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Having children or raising them involves enormous sacrifice of time, money, effort and energy. Religious people understand the concept of sacrifice. We live by it. It’s part of our lives. But people in a secular, consumerist, individualist culture find it much harder to live by sacrifice. Nothing in the culture says sacrifice, and throughout history that is the reason why when a culture begins to lose its faith, its birth rate starts to decline. This is not just happening now. It has happened throughout history. It happened in Ancient Greece in the second century BCE. It happened in Ancient Rome. It happened in Renaissance Italy. The people who’ve done the research say there is no case on record in which a secular society has been able to maintain its birth rates. Within a century, every society, when it becomes secularised, starts to decline demographically. So the 21st century is going to be more religious than the 20th century even if not one person changes his or her mind from being non-religious to religious. It will happen for a simple reason: throughout the world today the more religious you are, the more children you have.

This is a global demographic fact. This, incidentally, explains why levels of immigration to Europe, which has been the big storm hitting Europe for the last decade, are so high, higher than they’ve ever been before in history. Europe hasn’t admitted immigrants because it’s more generous than any time in the past, but because it has lower birth rates than in the past. Immigration is the only way Europe can counter its declining and ageing populations. Europe will die because it wasn’t mindful. It misread Charles Darwin, took him as the patron saint of atheists and failed to realise that actually he was the prophet of reproductive success, of having enough faith to bring a child into the world. That is how religion, or rather the loss of religion, is causing the contraction of the family.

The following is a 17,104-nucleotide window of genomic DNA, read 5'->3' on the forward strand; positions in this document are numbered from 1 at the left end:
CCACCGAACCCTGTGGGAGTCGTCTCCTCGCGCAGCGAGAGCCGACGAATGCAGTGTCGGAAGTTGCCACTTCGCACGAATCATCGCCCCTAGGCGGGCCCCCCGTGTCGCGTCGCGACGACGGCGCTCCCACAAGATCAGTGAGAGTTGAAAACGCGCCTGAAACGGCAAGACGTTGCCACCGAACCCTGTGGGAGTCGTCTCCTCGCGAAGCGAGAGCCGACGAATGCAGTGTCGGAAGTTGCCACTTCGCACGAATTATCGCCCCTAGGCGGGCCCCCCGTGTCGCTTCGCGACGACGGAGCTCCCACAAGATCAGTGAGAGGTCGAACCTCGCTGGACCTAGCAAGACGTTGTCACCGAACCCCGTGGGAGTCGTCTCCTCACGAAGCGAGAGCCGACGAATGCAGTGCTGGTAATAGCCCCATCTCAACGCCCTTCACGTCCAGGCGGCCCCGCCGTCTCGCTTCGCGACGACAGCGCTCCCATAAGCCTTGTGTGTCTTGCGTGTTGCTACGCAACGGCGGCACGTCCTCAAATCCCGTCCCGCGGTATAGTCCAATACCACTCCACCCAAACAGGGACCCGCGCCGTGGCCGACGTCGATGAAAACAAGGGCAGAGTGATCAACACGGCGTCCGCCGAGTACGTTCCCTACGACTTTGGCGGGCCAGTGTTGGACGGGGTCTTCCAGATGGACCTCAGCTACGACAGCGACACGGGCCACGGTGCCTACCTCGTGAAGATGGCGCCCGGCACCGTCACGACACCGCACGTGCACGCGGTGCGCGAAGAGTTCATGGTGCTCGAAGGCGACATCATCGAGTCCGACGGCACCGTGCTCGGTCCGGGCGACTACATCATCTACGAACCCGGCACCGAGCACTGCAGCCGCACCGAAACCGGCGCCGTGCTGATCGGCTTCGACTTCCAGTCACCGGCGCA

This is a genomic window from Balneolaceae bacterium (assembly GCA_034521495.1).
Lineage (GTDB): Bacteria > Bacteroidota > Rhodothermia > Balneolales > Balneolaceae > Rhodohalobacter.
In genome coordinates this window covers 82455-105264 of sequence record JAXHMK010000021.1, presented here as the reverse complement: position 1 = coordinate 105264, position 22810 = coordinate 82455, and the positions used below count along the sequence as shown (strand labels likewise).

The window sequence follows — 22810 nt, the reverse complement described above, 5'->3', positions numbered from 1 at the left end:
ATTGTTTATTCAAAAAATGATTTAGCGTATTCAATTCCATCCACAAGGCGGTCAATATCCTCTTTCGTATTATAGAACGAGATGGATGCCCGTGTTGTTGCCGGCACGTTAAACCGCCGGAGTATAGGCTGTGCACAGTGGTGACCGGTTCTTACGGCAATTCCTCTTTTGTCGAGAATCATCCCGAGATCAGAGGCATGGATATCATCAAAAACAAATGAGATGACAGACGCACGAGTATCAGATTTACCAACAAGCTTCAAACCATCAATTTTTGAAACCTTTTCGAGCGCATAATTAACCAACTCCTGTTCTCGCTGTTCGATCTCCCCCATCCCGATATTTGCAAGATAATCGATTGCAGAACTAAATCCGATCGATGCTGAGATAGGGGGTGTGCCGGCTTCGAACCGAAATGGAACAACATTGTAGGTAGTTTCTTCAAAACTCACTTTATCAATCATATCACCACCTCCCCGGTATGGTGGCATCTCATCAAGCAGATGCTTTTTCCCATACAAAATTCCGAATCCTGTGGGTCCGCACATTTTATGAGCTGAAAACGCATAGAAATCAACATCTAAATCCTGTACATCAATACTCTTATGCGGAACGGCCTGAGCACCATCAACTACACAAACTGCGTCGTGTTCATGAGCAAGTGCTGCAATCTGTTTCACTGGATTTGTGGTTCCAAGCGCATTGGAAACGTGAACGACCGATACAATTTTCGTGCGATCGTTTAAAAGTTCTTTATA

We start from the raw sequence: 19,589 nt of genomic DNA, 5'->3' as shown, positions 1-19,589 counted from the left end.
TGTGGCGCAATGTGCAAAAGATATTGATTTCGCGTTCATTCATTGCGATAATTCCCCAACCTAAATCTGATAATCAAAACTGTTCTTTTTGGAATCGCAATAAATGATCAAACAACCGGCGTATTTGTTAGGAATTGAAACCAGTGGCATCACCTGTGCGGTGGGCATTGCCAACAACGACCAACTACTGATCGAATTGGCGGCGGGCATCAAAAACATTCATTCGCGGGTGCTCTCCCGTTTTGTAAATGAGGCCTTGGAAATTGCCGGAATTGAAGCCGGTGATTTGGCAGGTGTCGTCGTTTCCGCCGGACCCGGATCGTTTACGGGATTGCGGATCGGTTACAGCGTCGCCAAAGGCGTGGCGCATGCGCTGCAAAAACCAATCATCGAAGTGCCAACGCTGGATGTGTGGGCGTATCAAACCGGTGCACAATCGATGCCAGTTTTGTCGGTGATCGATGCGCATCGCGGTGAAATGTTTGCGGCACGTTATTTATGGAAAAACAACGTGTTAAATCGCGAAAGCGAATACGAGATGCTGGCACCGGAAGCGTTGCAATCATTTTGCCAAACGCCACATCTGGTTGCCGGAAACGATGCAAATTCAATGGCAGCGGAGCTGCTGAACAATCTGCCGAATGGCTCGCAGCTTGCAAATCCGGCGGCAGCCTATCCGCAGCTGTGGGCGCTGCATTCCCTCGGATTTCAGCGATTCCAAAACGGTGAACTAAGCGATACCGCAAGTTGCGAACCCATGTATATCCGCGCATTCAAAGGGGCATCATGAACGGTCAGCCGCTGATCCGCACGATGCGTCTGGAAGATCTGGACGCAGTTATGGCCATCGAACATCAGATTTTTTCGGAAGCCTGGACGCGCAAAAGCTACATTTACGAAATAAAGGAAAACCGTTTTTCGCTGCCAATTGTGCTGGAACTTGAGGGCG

Now society. I want to stay with Darwin for a moment. There’s a famous problem that Darwin realised with his own theory. He was very honest and admitted this was a problem for his theory. It threatened to undermine the whole principle of natural selection.

I can at best explain Darwin’s doubt in terms of The Imitation Game, the film about Alan Turing and how they broke the German codes in the war. Benedict Cumberbatch plays Turing, alongside Keira Knightley. At one point in the film, she encourages Turing to tell a joke, which he does as badly as I do. The joke he tells is about two explorers in the jungle. Suddenly, they hear the sound of a lion. The first one runs off to find a place where both of them can hide. The second one starts putting on his running shoes. The first one says to the second one, “You’re crazy. You can’t run faster than the lion.” The second one says, “I don’t need to run faster than the lion. I just need to run faster than you.” Here is the classic tension between the altruist, who wants to save both of them, and the survivalist, who just wants to escape himself. Now, which of the two gets eaten by the lion? The altruist.

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amcdonald
October 5th, 2017
11:10 AM
The Woody Allen joke describes the Tory Party. When Religion advocates £10 per hour minimum wage ,building thousands of council houses,a Labour Manifesto etc then Religion would `value` people . Capitalism is not secular it`s pagan. Socialism is not secular it`s pagan. Pagan logic,pagan science. Christianity,Islam etc have lost to pagan popular culture and continue to do so. The victory of 17.4 million Brexiteers is a great pagan victory.

Dissapointed
September 12th, 2017
5:09 AM
What starts as an interesting article descends into the classic 'it doesn't matter if you believe it or not, but it's better to believe' acts of proselytization.

Jose Carp
September 9th, 2017
9:09 AM
Rav Sir Jonathan Sachs who I admire immensely, omits the fact that the world population has quadrupled in the last 40 years. This has certainly contributed to more ignorance and the dispersion of religions into various sects (some more redical than others).

J Dale Debber
September 8th, 2017
2:09 PM
Rabbi Sacks has put words and meaning to the identification of precisely what is happening In the 21st century world. Moreover he outlines the choice of paths that both societies and individuals have.

North West Johnny
September 1st, 2017
1:09 PM
Rabbi Jonathan Sachs is seriously one of the greatest thinkers of our time. He needs to come home to the UK and speak from every corner of our island to give the silent majority a voice and some direction. The decades to come are going to be dark if we do not break the growing threats to our society.

ron hurtAnonymous
September 1st, 2017
4:09 AM
Quite brilliant analysis. Reminds me of the late Francis Schseffer

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